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Acute Bronchitis in Adults
What is it? Acute bronchitis (bron-ki-tis) is swelling and irritation of the windpipe (trachea) or the airways to the lungs. It occurs most often in the winter and usually starts as a cold. The cold then spreads from the nose and throat to the windpipe and airways. Bronchitis is usually not a serious illness. Most people may be treated at home.
Causes: It is usually caused by germs that are called viruses or bacteria (bak-teer-e-uh). The germs are spread in the air or by being around someone who is sick. Other causes may be allergies or breathing air that has chemical fumes, dust, or smoke. You may be more likely to get bronchitis if you have lung disease or smoke. Being sick with another illness may increase your chances of getting bronchitis.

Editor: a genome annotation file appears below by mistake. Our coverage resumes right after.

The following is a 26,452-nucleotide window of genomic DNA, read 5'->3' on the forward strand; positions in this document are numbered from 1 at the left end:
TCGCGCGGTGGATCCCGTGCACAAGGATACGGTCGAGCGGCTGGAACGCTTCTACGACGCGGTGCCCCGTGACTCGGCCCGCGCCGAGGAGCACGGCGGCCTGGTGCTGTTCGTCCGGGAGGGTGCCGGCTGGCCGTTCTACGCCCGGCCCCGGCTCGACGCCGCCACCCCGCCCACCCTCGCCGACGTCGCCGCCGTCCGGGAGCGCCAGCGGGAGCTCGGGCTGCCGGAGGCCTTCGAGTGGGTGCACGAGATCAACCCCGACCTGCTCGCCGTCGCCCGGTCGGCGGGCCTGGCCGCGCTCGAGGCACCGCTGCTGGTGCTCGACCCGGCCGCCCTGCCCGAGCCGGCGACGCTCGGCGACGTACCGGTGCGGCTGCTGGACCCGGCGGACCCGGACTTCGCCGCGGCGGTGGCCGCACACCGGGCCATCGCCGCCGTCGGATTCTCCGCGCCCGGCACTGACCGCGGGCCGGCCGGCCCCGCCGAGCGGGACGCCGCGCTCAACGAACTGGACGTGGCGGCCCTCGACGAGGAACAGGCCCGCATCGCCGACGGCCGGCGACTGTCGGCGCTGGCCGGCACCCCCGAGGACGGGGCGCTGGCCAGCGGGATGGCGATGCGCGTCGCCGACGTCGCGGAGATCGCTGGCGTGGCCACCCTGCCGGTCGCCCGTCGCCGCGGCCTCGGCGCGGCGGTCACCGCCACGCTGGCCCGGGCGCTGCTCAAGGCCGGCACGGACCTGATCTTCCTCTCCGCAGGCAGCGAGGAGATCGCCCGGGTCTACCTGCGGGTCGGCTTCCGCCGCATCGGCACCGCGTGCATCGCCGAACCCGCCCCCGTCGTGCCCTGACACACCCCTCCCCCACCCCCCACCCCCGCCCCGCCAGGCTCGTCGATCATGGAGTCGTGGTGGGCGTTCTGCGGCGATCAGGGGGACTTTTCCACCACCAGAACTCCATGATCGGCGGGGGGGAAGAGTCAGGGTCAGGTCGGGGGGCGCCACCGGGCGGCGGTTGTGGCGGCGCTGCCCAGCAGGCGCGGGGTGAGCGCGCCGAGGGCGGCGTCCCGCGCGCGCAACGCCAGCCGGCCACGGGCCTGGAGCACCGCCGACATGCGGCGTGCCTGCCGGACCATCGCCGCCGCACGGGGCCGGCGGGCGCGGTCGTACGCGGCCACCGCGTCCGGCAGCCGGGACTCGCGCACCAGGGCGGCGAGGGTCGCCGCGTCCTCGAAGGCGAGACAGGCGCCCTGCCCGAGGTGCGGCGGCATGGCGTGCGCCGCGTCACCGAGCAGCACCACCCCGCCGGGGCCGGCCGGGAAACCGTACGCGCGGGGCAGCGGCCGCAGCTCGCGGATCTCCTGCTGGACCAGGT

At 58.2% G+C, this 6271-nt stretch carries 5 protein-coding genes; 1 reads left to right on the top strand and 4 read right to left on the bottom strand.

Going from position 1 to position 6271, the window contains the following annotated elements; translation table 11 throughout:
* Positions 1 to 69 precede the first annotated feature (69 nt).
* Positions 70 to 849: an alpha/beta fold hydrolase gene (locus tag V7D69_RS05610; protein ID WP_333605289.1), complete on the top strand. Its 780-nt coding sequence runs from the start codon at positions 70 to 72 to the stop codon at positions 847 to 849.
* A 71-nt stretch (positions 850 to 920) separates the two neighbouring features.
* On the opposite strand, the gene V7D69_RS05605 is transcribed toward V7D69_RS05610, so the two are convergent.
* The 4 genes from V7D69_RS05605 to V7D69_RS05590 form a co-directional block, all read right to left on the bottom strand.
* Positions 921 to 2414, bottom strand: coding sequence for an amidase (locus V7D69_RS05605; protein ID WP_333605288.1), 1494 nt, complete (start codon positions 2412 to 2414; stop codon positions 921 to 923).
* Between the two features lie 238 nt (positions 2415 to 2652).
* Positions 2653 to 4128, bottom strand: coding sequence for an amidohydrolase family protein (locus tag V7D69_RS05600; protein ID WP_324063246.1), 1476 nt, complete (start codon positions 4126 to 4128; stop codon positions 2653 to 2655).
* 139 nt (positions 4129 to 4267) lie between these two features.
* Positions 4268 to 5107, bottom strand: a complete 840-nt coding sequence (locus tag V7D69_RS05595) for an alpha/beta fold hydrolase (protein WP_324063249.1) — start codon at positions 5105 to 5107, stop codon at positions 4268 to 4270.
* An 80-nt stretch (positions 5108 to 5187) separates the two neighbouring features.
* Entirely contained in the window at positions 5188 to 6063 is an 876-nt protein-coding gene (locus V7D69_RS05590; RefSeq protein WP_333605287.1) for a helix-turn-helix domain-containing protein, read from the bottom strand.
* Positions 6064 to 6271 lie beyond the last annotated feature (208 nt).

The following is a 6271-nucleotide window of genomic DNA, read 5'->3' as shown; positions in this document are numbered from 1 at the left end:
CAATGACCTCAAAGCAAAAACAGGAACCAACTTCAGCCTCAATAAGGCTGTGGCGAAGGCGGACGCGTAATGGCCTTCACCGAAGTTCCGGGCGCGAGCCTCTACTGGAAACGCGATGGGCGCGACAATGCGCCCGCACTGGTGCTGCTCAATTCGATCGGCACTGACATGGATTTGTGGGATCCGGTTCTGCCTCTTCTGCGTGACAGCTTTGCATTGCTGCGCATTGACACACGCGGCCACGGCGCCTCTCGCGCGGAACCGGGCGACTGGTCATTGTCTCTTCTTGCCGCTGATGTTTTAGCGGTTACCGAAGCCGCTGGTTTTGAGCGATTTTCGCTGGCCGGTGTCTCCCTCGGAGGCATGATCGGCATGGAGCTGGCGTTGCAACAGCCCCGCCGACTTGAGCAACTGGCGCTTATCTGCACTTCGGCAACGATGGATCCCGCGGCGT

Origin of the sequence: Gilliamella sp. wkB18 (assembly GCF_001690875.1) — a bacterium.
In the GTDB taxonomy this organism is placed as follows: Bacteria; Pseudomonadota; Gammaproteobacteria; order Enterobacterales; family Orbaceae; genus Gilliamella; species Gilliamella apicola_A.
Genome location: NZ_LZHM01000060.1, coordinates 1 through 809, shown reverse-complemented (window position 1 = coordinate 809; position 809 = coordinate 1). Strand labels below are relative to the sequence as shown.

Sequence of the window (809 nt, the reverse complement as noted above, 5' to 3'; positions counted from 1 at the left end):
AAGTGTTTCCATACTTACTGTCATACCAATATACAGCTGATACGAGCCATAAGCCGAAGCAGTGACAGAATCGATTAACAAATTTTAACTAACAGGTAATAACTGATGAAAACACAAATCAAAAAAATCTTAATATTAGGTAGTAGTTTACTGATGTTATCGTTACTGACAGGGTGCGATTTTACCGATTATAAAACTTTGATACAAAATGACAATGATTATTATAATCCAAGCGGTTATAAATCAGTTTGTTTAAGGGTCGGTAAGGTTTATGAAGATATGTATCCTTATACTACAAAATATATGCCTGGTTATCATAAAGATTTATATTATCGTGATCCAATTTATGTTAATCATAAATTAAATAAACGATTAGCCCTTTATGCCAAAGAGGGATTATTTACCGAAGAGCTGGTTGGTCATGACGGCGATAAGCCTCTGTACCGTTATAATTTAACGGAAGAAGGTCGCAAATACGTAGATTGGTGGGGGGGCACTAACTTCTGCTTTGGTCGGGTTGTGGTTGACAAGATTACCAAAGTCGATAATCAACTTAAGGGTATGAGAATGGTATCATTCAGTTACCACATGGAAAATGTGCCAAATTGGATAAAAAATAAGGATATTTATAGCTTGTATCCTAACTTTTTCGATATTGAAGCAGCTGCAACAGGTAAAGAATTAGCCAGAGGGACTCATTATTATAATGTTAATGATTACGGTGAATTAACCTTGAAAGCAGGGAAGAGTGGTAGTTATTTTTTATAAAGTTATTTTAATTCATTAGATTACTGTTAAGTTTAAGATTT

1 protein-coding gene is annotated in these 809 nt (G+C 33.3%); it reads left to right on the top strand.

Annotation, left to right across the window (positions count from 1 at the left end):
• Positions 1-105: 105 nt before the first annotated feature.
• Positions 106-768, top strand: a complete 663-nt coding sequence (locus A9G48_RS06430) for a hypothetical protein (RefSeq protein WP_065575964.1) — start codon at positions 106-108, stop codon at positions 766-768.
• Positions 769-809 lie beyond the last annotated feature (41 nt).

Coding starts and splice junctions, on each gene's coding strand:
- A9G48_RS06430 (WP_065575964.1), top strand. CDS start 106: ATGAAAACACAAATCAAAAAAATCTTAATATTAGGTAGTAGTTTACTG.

Signs and Symptoms: The most common sign is a dry cough. Your cough may bring up sputum (phlegm). You may have a fever and chest pain. Other signs may be noisy breathing (wheezing) or trouble breathing.
Care: Most people with acute bronchitis may be treated at home. You may need cough medicine to help your cough and to thin the sputum. Antibiotic (an-ti-bi-ah-tik) medicine may be needed if your bronchitis is caused by bacteria. You may need to be put into the hospital for tests and treatment if your bronchitis does not get better.
You have the right to help plan your care. To help with this plan, you must learn about bronchitis and how it can be treated. You can then discuss treatment options with your caregivers. Work with them to decide what care will be used to treat you. You always have the right to refuse treatment.
Always consult your healthcare provider to ensure the information displayed on this page applies to your personal circumstances.